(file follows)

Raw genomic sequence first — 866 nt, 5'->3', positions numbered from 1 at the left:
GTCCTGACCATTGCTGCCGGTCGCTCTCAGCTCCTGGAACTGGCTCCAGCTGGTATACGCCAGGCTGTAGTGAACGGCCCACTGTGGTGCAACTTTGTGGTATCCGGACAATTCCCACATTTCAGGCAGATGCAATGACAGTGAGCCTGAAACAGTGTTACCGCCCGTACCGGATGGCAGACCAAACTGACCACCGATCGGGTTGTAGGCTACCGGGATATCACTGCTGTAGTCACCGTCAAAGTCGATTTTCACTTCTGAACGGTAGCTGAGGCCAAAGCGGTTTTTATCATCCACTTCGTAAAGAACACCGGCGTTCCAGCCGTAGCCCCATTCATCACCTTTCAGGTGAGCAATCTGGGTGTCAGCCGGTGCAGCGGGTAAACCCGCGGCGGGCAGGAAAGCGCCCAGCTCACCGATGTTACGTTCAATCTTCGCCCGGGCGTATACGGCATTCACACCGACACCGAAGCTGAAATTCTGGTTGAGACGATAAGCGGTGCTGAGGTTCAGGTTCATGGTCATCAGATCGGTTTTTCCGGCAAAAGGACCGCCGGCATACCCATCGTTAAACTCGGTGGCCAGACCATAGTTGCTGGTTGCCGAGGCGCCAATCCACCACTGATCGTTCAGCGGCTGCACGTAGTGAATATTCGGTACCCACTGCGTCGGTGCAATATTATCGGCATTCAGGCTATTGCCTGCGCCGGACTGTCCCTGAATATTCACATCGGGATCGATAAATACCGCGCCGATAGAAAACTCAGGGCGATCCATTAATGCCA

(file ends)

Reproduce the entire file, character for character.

Raw genomic sequence first — 866 nt, 5'->3', positions numbered from 1 at the left:
GTCCTGACCATTGCTGCCGGTCGCTCTCAGCTCCTGGAACTGGCTCCAGCTGGTATACGCCAGGCTGTAGTGAACGGCCCACTGTGGTGCAACTTTGTGGTATCCGGACAATTCCCACATTTCAGGCAGATGCAATGACAGTGAGCCTGAAACAGTGTTACCGCCCGTACCGGATGGCAGACCAAACTGACCACCGATCGGGTTGTAGGCTACCGGGATATCACTGCTGTAGTCACCGTCAAAGTCGATTTTCACTTCTGAACGGTAGCTGAGGCCAAAGCGGTTTTTATCATCCACTTCGTAAAGAACACCGGCGTTCCAGCCGTAGCCCCATTCATCACCTTTCAGGTGAGCAATCTGGGTGTCAGCCGGTGCAGCGGGTAAACCCGCGGCGGGCAGGAAAGCGCCCAGCTCACCGATGTTACGTTCAATCTTCGCCCGGGCGTATACGGCATTCACACCGACACCGAAGCTGAAATTCTGGTTGAGACGATAAGCGGTGCTGAGGTTCAGGTTCATGGTCATCAGATCGGTTTTTCCGGCAAAAGGACCGCCGGCATACCCATCGTTAAACTCGGTGGCCAGACCATAGTTGCTGGTTGCCGAGGCGCCAATCCACCACTGATCGTTCAGCGGCTGCACGTAGTGAATATTCGGTACCCACTGCGTCGGTGCAATATTATCGGCATTCAGGCTATTGCCTGCGCCGGACTGTCCCTGAATATTCACATCGGGATCGATAAATACCGCGCCGATAGAAAACTCAGGGCGATCCATTAATGCCA